Undergrads Around The World Face Student Loan Debt

University students march during a rally against austerity measures affecting education budget  outside the Greek parliament
University students march during a rally against austerity measures affecting education budget outside the Greek parliament in central Athens, on Friday, Oct. 12, 2012. Greece's finance minister is to meet again with the country's international debt inspectors as they struggle to agree on the details of euro 13 .5 billion (US dlrs 17.51 billion) in austerity measures for the next two years, a package essential for Greece to receive the next installment of its vital bailout funds.(AP Photo/Petros Giannakouris)

This article comes to us courtesy of U.S. News & World Report, where it was originally published.

American student loan debt has ballooned to more than $1 trillion and more than 7 million borrowers are in default, according to reports by the Consumer Financial Protection Bureau.

This problem isn't unique to the United States, though. College students in countries such as Britain and Japan are taking on student loans to finance their education. But the level of debt incurred by student borrowers in the U.S. is unmatched abroad, experts say.

[Learn how to have your student loan debt forgiven.]

High tuition at American universities is partly to blame, says Jason Lum, founder of ScholarEdge, a college consulting company that works with students around the world.

"We have the most expensive system of higher education in the developed world," Lum says. "Americans borrow more because they have to meet escalating college costs. For that reason alone, students in other parts of the world simply don't need to borrow as much, or at all, for their education."

Average tuition and fees at public colleges and universities in the U.S. was close to $8,400 in 2013-2014 for students studying in their home state and nearly $19,100 for those paying out-of-state tuition, according to data reported to U.S. News in an annual survey. At private colleges, the average sticker price is nearly $30,500.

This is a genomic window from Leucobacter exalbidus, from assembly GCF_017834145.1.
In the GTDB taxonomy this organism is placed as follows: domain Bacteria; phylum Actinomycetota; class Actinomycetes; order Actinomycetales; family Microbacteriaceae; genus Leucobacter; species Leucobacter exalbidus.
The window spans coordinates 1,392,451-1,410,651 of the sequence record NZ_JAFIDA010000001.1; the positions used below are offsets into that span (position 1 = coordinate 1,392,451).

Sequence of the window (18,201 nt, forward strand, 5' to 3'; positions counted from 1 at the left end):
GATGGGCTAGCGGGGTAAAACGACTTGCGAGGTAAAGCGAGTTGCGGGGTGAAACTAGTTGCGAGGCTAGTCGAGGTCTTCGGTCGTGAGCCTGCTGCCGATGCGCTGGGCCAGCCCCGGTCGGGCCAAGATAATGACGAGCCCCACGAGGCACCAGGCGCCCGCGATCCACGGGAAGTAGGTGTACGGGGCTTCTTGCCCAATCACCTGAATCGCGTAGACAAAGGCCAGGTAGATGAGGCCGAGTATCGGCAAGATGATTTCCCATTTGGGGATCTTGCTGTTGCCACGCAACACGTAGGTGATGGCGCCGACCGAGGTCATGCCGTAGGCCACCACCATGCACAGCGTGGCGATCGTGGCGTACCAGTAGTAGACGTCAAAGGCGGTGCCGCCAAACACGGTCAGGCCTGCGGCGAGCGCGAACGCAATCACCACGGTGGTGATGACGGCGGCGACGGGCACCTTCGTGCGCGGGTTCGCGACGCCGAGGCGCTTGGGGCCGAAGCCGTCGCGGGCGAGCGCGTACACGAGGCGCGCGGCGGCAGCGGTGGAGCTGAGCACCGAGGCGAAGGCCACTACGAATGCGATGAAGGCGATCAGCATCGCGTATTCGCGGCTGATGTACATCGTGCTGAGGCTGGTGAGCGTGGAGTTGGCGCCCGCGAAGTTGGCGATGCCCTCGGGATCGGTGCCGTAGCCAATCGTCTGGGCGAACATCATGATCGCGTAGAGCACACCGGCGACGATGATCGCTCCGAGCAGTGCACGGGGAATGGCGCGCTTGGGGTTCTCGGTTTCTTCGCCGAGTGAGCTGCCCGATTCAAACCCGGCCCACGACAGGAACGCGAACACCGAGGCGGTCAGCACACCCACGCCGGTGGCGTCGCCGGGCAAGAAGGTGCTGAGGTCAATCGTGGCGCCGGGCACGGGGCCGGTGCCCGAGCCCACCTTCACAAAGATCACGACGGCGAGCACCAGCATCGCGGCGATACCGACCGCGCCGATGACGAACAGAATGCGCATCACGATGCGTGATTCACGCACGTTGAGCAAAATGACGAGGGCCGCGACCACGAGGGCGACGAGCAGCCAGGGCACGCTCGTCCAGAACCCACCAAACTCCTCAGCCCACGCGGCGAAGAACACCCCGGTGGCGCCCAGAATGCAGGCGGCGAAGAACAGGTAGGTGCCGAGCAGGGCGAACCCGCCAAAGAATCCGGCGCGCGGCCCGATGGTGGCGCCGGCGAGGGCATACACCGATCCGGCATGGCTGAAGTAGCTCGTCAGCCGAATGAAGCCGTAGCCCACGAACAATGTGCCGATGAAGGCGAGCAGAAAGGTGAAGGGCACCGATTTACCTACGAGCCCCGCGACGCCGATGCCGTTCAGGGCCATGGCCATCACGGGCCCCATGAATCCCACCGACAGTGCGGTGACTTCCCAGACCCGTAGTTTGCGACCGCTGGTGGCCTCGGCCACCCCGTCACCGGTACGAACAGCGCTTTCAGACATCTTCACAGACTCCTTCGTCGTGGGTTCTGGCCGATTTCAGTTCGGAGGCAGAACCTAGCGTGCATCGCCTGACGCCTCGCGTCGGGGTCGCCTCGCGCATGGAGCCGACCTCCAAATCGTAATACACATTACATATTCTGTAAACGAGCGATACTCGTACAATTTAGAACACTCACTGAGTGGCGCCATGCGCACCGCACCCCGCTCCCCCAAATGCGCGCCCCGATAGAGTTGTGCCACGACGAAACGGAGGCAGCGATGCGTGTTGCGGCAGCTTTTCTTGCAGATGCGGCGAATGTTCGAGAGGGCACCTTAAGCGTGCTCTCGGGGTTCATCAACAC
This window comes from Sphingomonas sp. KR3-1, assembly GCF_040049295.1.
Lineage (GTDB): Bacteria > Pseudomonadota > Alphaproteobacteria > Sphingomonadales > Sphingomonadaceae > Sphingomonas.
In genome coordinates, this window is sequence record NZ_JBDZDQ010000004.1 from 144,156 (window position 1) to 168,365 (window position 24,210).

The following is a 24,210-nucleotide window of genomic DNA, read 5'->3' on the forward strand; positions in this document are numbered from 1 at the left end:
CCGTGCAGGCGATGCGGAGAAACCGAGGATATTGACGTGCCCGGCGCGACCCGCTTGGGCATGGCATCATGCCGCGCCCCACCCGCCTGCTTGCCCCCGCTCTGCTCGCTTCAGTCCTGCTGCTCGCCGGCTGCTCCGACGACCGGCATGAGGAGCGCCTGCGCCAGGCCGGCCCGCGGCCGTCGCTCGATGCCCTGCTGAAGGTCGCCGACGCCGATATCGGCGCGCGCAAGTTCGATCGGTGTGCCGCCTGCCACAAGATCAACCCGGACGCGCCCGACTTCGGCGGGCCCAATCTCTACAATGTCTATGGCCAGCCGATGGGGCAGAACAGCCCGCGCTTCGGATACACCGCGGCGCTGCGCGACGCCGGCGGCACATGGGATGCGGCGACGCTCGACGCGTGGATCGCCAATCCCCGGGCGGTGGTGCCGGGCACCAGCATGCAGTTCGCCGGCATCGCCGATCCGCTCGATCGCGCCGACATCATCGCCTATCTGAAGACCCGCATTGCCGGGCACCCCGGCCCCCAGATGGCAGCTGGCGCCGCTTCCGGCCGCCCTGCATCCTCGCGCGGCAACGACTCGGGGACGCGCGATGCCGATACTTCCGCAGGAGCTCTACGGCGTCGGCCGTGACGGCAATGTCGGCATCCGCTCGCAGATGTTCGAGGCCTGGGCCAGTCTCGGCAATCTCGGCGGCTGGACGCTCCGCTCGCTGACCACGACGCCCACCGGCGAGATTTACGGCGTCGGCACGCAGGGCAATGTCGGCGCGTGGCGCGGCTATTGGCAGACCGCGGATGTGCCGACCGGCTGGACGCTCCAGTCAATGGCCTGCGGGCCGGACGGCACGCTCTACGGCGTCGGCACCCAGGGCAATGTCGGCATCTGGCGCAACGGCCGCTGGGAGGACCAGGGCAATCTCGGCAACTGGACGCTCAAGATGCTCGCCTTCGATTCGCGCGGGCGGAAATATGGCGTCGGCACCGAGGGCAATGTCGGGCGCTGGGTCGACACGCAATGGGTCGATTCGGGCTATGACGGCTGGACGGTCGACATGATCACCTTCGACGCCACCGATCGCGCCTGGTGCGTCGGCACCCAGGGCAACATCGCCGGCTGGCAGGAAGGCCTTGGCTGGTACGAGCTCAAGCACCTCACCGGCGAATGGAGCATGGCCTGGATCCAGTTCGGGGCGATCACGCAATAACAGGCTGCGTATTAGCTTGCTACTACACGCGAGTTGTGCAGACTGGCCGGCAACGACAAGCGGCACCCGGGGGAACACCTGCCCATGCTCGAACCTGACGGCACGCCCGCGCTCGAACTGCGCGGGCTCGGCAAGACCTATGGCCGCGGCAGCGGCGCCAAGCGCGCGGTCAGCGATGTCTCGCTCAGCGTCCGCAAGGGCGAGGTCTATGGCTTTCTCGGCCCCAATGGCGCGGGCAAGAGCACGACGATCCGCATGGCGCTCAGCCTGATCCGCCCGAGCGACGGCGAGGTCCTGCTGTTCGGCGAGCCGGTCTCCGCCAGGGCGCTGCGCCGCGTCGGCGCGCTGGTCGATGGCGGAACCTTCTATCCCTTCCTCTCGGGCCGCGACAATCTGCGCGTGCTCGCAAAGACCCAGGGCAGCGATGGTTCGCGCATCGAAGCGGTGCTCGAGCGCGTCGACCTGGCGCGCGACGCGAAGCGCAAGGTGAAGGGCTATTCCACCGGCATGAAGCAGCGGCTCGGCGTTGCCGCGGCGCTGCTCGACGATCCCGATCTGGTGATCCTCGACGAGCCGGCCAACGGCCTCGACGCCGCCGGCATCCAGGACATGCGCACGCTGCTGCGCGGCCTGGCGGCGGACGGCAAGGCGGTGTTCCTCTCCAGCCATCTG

By comparison, tuition is free at public universities in countries such as Argentina, Iceland, Norway and Sweden.

Zero tuition does not equal zero student debt, though.

In 2012, approximately 900,000 Swedish students received help from their government totaling close to 22 billion krona, or nearly $3.5 billion, to cover fees and living expenses, according to annual reports. Roughly two-thirds of those funds were loans.

In Japan, an estimated $5 billion in student loans were past due in 2011, the Japan Daily Press reported. Average tuition at the country's public universities is roughly $5,400, according to Japan's Ministry of Education, Culture, Sports, Science and Technology.

The unpaid debt prompted a crackdown on poorly performing students. Nearly 600 Japanese students with poor grades were declared ineligible for student loans earlier this year by the Japan Student Services Organization, which administers the country's student loan system, according to the Japan Times.

While tuition at public universities in Japan is considerably less than American colleges and universities, tuition in the United Kingdom is more on par with that in the U.S. Full-time students starting at a publicly funded university in the U.K. for the 2013-2014 academic year paid an average of almost 8,500 pounds, or close to $13,500, according to the U.K.'s Office for Fair Access.

Students in the U.K. can borrow loans for both tuition and living expenses from the government-run Student Loans Company, and approximately 958,000 students did during the 2011-2012 school year, according to an annual report from the company. On average, students borrowed close to $10,200 during that time frame.

The U.K. is an anomaly in Europe, though, says Holly Oberle, a Colorado native who is enrolled at the Berlin Graduate School for Transnational Studies.

"It is quite unfathomable for most Europeans that you would start your adult life tens of thousands of dollars in debt," says Oberle, who researched higher education systems in countries such as the U.K., Hungary, Argentina and Turkmenistan for her book "College Abroad."

"People always seem stunned that the American system even sustains itself under the current conditions," she says.

While American student loan debt shows no signs of slowing down, some lawmakers are attempting to streamline the repayment process by taking a page from the U.K.

Monthly student loan payments in the U.K. are automatically deducted via a payroll withholding, similar to taxes or social security in the U.S. Graduates don't start repayment until they earn 21,000 pounds annually, or around $33,700.

When borrowers reach that threshold, they pay a flat 9 percent of any income more than 21,000 pounds until the loan is paid in full or forgiven.

"In Great Britain – one of the major economies that has a similar system – 98 percent of borrowers are meeting their obligations," U.S. Rep. Tom Petri of Wisconsin said in an April statement announcing the Earnings Contingent Education Loans Act. The bill calls for universal income-based repayment on all federal student loans and automatic payments via employer withholding.

"It's pretty simple if you think about it," Petri said. "When students graduate from college, traditionally they will make less. And then as they progress in their professional career they'll earn more. The repayment schedule should follow this trend so that borrowers pay less early on and more as they earn more."

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States With The Most Student Debt - Ranked By Average Student Debt, As Of 2011, From The Project On Student Debt